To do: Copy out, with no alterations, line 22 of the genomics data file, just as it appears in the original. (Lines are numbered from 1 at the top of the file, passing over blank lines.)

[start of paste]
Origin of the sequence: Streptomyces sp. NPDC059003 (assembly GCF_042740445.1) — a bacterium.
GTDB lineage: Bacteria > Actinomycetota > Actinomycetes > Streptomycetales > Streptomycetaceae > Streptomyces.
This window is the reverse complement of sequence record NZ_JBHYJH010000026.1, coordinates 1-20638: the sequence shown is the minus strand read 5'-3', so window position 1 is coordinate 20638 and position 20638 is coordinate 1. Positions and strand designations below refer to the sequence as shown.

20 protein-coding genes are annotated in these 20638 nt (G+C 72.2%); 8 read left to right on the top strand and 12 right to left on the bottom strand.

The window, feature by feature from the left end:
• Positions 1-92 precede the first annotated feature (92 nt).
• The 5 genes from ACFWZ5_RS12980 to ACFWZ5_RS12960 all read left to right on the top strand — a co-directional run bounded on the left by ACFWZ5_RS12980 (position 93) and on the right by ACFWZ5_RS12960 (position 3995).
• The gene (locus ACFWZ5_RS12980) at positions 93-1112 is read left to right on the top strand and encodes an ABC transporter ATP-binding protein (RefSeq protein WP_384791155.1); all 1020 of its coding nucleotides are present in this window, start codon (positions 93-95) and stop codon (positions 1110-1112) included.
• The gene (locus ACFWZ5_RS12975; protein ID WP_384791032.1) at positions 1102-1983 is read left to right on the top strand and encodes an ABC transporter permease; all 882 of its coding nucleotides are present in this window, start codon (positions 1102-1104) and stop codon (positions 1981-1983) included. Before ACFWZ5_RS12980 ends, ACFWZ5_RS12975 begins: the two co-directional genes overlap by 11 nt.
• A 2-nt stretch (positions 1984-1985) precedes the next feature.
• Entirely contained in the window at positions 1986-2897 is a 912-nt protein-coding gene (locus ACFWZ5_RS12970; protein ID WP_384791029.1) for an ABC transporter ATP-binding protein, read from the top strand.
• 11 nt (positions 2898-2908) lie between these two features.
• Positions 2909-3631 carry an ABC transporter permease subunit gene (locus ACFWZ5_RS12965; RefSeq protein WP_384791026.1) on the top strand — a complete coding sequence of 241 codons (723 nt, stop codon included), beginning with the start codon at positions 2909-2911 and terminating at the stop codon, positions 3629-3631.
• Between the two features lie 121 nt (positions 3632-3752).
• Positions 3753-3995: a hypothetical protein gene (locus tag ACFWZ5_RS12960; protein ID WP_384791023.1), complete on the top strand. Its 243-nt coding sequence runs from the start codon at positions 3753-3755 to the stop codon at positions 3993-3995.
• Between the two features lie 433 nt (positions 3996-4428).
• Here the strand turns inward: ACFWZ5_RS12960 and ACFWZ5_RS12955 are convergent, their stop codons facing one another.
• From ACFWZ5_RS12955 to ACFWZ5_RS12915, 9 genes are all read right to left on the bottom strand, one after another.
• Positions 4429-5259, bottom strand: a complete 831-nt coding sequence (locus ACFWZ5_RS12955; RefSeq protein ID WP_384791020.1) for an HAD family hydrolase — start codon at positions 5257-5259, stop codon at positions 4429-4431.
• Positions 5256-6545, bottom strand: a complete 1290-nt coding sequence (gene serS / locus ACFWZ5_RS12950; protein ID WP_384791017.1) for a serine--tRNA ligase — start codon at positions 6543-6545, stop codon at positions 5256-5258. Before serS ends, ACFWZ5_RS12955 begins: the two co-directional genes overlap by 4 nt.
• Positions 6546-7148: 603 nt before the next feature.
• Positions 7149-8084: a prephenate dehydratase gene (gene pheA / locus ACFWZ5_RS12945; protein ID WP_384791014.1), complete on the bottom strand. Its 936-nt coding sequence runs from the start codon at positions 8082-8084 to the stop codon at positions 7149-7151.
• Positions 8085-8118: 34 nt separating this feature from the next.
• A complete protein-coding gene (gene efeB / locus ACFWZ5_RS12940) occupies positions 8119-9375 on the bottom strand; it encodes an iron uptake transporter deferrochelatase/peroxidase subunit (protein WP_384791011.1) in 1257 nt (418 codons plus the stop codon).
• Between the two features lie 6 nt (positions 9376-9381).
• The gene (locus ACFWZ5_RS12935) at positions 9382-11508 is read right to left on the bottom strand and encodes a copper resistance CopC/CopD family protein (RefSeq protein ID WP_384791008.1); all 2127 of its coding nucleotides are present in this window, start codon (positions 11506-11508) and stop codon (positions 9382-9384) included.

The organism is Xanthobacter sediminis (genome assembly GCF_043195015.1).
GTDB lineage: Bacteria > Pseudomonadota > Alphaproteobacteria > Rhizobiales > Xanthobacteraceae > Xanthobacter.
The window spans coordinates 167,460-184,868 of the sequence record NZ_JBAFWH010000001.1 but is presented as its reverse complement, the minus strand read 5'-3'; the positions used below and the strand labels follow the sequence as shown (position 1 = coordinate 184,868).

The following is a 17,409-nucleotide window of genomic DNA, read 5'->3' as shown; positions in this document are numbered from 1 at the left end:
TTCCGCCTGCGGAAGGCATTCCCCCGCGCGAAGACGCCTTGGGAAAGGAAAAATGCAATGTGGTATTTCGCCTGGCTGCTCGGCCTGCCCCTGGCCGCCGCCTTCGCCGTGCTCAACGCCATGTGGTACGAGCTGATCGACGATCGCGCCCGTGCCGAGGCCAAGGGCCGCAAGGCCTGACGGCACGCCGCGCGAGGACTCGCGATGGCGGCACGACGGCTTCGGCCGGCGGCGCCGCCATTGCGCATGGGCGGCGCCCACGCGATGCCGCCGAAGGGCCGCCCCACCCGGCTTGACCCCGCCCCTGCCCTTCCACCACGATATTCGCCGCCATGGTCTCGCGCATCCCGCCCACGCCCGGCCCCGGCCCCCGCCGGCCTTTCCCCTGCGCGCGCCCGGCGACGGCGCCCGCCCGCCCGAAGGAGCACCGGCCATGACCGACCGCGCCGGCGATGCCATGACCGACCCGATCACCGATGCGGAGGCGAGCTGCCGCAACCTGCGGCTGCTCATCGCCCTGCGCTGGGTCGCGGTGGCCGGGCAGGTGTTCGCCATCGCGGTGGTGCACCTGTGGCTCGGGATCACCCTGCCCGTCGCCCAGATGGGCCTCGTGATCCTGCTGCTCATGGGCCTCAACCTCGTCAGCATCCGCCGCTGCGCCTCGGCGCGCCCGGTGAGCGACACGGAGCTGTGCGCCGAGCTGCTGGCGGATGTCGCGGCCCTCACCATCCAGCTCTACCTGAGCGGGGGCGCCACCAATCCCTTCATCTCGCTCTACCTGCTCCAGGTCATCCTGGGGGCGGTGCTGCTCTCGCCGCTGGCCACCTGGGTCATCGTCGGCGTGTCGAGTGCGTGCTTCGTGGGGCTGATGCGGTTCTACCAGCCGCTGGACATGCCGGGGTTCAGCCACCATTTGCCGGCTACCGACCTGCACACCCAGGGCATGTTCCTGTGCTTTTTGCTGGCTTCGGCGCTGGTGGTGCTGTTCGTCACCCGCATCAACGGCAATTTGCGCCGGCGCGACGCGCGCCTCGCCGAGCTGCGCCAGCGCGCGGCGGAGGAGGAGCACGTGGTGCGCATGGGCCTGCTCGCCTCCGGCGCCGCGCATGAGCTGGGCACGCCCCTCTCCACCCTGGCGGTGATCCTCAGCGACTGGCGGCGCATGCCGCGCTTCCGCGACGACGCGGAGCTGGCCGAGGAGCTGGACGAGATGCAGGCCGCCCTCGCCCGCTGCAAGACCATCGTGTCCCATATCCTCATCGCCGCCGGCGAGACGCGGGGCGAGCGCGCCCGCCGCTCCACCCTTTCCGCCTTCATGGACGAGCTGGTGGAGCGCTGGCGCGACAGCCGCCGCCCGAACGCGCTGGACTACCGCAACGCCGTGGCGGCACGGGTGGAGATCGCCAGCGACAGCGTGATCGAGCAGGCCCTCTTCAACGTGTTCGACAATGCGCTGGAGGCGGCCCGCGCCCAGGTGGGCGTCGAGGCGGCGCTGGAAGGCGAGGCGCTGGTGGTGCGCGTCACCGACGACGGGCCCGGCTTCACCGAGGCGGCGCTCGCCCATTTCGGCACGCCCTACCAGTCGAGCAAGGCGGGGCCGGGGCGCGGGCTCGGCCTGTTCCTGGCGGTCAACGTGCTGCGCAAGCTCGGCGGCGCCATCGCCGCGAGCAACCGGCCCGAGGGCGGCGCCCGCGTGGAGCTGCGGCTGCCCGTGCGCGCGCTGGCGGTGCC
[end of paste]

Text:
• Positions 7149-8084: a prephenate dehydratase gene (gene pheA / locus ACFWZ5_RS12945; protein ID WP_384791014.1), complete on the bottom strand. Its 936-nt coding sequence runs from the start codon at positions 8082-8084 to the stop codon at positions 7149-7151.